4. Beautiful post. Just read it out loud to my husband. He’s the social one, the extrovert. Since he moved in, there is a lot more chit chat on our dog walks with all the friends he’s made and knows on a first-name basis. As much as I love him, I relish the solitary walks when I meet no one. The trick is to go out real early. The early birds are for the most part as anti-social/introverted as me and respect the head nod code. 🙂

    Liked by 1 person

  5. Yes.

    Liked by 1 person

  6. I’m glad I took the time to read and find out this was a school of fish. I wondered at first if it was a man’s hair-surrounded belly button. But to your comment about being a teenager wishing for the adult years to hurry up and arrive, and then wishing for those years to slow down – you’ve hit the nail on the head. I remember feeling that way … still wishing for time to slow down now.

    Liked by 1 person

  7. Unnatural extroverting is exhausting. I understand the young adult Caryll Houselander going out her bedroom window whenever her folks had company over.
    I still need to know what that bird is, though. 😉

    Liked by 1 person

  8. great shot! I’m enjoying your Insta!

    Liked by 1 person

  9. are those tiny, minute fish? Looks so but am not sure. Yep, must be – you’re at the beach…. so lovely!
    Love those quotes, those observations. This morning, I wrote to my daughter in law: Silence is the intake of breath by the earth…. she’s been – as part of her studies, for 3 days in a monastery, no phones, no speaking, getting up at 5.30 for prayers, contemplation, ‘instructions’, long walks…. she’s not religious but she said it gave her endless room for thoughts. Went well with today’s post.
    Contrary to your and Hill’s feelings of wishing to ‘fast forward’ to the good parts of life I very vividly remember those times too, endless afternoons, being outside with friends, playing, but I honestly never gave a thought to what might be better later on in life.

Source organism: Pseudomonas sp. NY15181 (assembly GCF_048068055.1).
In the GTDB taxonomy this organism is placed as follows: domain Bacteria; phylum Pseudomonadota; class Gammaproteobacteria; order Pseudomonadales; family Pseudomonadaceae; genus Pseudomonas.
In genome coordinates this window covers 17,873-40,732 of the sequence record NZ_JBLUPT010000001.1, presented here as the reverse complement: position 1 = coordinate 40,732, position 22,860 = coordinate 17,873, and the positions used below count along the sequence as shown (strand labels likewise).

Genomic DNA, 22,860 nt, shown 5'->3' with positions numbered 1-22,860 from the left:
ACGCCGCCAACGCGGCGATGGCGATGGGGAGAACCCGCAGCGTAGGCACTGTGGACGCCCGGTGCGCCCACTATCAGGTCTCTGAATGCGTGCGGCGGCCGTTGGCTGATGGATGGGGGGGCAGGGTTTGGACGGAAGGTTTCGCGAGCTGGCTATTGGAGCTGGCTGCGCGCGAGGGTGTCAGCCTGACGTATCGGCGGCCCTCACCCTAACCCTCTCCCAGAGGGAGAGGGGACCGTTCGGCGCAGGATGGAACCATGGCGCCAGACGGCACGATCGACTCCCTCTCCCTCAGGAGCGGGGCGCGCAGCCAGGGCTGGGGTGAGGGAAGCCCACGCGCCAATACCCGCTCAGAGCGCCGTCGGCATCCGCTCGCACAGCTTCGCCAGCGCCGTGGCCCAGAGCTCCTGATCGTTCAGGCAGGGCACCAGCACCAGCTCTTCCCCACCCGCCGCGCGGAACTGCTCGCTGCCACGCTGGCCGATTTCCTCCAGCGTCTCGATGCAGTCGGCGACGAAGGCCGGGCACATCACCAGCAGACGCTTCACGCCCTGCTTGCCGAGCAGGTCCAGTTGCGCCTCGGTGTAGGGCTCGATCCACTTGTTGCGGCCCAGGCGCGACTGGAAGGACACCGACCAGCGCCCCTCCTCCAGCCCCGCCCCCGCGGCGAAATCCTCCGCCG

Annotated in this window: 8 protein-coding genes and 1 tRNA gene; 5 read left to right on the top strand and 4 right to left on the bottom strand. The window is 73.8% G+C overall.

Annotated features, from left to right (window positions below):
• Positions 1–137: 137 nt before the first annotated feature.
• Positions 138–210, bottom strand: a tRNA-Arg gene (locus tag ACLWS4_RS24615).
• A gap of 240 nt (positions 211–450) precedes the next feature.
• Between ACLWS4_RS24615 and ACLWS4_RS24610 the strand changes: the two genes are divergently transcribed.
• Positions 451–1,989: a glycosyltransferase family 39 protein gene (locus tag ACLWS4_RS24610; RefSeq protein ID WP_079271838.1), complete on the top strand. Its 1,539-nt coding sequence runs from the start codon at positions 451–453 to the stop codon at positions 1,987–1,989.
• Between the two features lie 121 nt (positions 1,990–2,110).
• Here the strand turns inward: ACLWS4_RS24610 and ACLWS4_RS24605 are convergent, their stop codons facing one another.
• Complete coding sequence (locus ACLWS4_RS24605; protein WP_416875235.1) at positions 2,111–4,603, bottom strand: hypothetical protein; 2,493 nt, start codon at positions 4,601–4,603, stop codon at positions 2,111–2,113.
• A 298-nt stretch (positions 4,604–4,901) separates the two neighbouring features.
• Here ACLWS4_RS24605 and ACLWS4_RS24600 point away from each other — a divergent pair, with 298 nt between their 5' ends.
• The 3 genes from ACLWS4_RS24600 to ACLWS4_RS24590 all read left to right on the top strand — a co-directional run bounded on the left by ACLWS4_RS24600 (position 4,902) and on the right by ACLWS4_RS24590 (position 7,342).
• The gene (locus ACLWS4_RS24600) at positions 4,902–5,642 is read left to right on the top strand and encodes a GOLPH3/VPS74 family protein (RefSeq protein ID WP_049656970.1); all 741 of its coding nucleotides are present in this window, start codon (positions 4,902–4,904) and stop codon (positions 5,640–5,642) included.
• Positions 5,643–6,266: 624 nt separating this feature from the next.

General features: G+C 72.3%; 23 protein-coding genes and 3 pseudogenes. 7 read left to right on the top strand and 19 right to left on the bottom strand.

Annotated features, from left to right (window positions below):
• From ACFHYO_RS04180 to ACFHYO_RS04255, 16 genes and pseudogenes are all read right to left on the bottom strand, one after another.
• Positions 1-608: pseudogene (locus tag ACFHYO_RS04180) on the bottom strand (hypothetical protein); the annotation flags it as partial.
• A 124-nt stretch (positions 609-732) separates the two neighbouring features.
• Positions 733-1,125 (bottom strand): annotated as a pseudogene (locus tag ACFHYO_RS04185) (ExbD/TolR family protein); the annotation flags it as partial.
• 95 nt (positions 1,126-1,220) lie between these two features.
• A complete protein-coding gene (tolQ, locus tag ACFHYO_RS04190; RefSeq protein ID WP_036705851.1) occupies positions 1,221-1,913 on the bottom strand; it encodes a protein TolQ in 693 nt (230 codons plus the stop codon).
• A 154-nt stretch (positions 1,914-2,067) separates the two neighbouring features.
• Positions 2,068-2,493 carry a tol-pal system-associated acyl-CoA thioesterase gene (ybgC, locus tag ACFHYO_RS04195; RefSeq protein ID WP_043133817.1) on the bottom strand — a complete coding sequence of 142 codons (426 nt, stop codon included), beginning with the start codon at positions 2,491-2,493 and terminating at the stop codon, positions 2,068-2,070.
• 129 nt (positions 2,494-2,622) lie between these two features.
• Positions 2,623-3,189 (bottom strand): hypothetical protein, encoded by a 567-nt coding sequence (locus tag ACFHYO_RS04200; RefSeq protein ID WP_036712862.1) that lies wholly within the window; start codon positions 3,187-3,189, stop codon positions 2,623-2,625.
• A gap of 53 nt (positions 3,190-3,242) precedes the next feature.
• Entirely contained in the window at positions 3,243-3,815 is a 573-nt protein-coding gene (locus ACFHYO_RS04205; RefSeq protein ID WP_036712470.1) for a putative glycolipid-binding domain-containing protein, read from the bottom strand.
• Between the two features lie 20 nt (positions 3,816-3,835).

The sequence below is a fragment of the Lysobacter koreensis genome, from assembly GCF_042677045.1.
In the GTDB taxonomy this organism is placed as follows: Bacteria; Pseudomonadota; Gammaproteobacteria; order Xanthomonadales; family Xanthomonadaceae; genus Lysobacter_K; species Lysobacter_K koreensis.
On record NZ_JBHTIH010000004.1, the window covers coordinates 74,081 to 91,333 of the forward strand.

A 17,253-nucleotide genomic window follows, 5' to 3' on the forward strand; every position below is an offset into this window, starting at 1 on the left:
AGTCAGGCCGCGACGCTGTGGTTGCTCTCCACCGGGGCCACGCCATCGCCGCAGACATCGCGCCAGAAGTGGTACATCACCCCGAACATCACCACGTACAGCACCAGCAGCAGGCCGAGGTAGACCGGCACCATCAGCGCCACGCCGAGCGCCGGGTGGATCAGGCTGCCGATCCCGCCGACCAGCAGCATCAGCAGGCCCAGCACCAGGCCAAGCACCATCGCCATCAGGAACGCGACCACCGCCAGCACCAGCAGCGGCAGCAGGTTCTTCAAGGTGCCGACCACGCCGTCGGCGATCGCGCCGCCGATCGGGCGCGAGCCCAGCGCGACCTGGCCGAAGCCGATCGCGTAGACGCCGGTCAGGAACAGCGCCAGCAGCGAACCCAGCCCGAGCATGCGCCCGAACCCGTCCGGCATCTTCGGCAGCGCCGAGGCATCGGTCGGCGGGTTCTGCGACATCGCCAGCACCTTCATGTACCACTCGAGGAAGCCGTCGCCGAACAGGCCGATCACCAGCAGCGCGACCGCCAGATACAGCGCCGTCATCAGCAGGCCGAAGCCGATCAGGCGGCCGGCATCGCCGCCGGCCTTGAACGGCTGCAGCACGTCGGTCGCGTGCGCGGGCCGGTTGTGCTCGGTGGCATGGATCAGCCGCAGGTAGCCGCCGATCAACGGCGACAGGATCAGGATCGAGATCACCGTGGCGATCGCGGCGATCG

And NOW I am glad that I stand where I do and not to have be ‘that’ age again, making all those experiences but being quite happy with the ‘wisdom’ (ha ha) of my gains of this life so far. I never wanted to be 20 again, although I sometimes wish I had still some of the energy from those times.

    Liked by 1 person

    • Smiling. I’m nodding my head in agreement throughout. And yes, those are tiny fish. Not sure what kind. As to your daughter in law. I could do the 3 days of Silence easy. Without phones, hmmmm, no so much. 🙂

      Liked by 2 people

  10. Reblogged this on It Is What It Is and commented:
    There’s trouble ahead indeed!! Multiple schools … “Gulls are arriving. The schools smell trouble and roil the surface. That someday and soon is Now.”

    Liked by 1 person

  11. Your writing and observations- wow, just wow.

    Like

  12. all we’ve got is now, in spite of all of it

    Like

  13. “Those interminably, long August days. Wishing they would fast-forward to life’s good parts.” I never wanted those long August days to end – then, or now…

    Liked by 1 person

  14. Covid has forced us to slow down, look at our lives, and see who we have become. And yet, everyone is wishing it would end, so we can get back to normal?
    Normal? Busy? Unconscious? Missing precious moments, missing the whole point of life!? Oh that normal??? ha!
    Great post DK and reminder. 😊👍

    Liked by 1 person

  15. Ahh! You’ve got it! All we have, all we have ever had, is Now. The impatience of youth notwithstanding. 😉

    Liked by 1 person